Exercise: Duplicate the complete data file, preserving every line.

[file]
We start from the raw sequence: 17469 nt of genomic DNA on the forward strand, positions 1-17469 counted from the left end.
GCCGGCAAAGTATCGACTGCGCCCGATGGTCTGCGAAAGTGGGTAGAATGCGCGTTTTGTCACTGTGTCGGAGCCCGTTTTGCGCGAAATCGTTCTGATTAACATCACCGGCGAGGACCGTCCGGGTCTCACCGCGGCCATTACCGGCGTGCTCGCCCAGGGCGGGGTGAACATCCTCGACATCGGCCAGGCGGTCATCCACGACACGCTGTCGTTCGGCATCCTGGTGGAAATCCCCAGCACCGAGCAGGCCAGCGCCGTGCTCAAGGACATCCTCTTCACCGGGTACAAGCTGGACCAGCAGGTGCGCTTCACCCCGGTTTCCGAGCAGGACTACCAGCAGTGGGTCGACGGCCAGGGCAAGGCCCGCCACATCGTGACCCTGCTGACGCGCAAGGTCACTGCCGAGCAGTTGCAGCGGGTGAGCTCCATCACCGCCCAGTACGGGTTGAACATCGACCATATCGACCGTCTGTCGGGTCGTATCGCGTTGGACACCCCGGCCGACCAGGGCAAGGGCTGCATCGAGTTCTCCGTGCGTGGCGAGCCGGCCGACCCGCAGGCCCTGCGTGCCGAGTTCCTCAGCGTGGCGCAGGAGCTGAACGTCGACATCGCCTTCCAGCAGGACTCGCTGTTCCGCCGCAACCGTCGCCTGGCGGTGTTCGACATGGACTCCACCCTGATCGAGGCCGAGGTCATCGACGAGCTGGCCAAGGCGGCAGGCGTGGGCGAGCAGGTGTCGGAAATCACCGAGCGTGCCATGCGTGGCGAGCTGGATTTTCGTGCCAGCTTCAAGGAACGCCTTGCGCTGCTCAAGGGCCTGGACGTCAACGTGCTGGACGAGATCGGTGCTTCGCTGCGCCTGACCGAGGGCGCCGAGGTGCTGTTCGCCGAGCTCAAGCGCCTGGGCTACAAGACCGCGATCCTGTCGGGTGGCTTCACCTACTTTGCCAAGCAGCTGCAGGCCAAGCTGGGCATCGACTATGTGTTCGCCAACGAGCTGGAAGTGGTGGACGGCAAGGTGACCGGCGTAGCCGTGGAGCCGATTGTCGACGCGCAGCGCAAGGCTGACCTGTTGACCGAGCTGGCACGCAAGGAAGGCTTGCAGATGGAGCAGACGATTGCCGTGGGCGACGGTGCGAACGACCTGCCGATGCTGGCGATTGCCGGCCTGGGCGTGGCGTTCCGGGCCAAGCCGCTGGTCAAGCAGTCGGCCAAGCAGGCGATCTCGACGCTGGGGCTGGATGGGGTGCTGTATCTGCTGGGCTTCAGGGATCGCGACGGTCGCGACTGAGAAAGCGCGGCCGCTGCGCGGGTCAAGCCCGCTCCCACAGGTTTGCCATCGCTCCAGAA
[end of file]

We start from the raw sequence: 17469 nt of genomic DNA on the forward strand, positions 1-17469 counted from the left end.
GCCGGCAAAGTATCGACTGCGCCCGATGGTCTGCGAAAGTGGGTAGAATGCGCGTTTTGTCACTGTGTCGGAGCCCGTTTTGCGCGAAATCGTTCTGATTAACATCACCGGCGAGGACCGTCCGGGTCTCACCGCGGCCATTACCGGCGTGCTCGCCCAGGGCGGGGTGAACATCCTCGACATCGGCCAGGCGGTCATCCACGACACGCTGTCGTTCGGCATCCTGGTGGAAATCCCCAGCACCGAGCAGGCCAGCGCCGTGCTCAAGGACATCCTCTTCACCGGGTACAAGCTGGACCAGCAGGTGCGCTTCACCCCGGTTTCCGAGCAGGACTACCAGCAGTGGGTCGACGGCCAGGGCAAGGCCCGCCACATCGTGACCCTGCTGACGCGCAAGGTCACTGCCGAGCAGTTGCAGCGGGTGAGCTCCATCACCGCCCAGTACGGGTTGAACATCGACCATATCGACCGTCTGTCGGGTCGTATCGCGTTGGACACCCCGGCCGACCAGGGCAAGGGCTGCATCGAGTTCTCCGTGCGTGGCGAGCCGGCCGACCCGCAGGCCCTGCGTGCCGAGTTCCTCAGCGTGGCGCAGGAGCTGAACGTCGACATCGCCTTCCAGCAGGACTCGCTGTTCCGCCGCAACCGTCGCCTGGCGGTGTTCGACATGGACTCCACCCTGATCGAGGCCGAGGTCATCGACGAGCTGGCCAAGGCGGCAGGCGTGGGCGAGCAGGTGTCGGAAATCACCGAGCGTGCCATGCGTGGCGAGCTGGATTTTCGTGCCAGCTTCAAGGAACGCCTTGCGCTGCTCAAGGGCCTGGACGTCAACGTGCTGGACGAGATCGGTGCTTCGCTGCGCCTGACCGAGGGCGCCGAGGTGCTGTTCGCCGAGCTCAAGCGCCTGGGCTACAAGACCGCGATCCTGTCGGGTGGCTTCACCTACTTTGCCAAGCAGCTGCAGGCCAAGCTGGGCATCGACTATGTGTTCGCCAACGAGCTGGAAGTGGTGGACGGCAAGGTGACCGGCGTAGCCGTGGAGCCGATTGTCGACGCGCAGCGCAAGGCTGACCTGTTGACCGAGCTGGCACGCAAGGAAGGCTTGCAGATGGAGCAGACGATTGCCGTGGGCGACGGTGCGAACGACCTGCCGATGCTGGCGATTGCCGGCCTGGGCGTGGCGTTCCGGGCCAAGCCGCTGGTCAAGCAGTCGGCCAAGCAGGCGATCTCGACGCTGGGGCTGGATGGGGTGCTGTATCTGCTGGGCTTCAGGGATCGCGACGGTCGCGACTGAGAAAGCGCGGCCGCTGCGCGGGTCAAGCCCGCTCCCACAGGTTTGCCATCGCTCCAGAA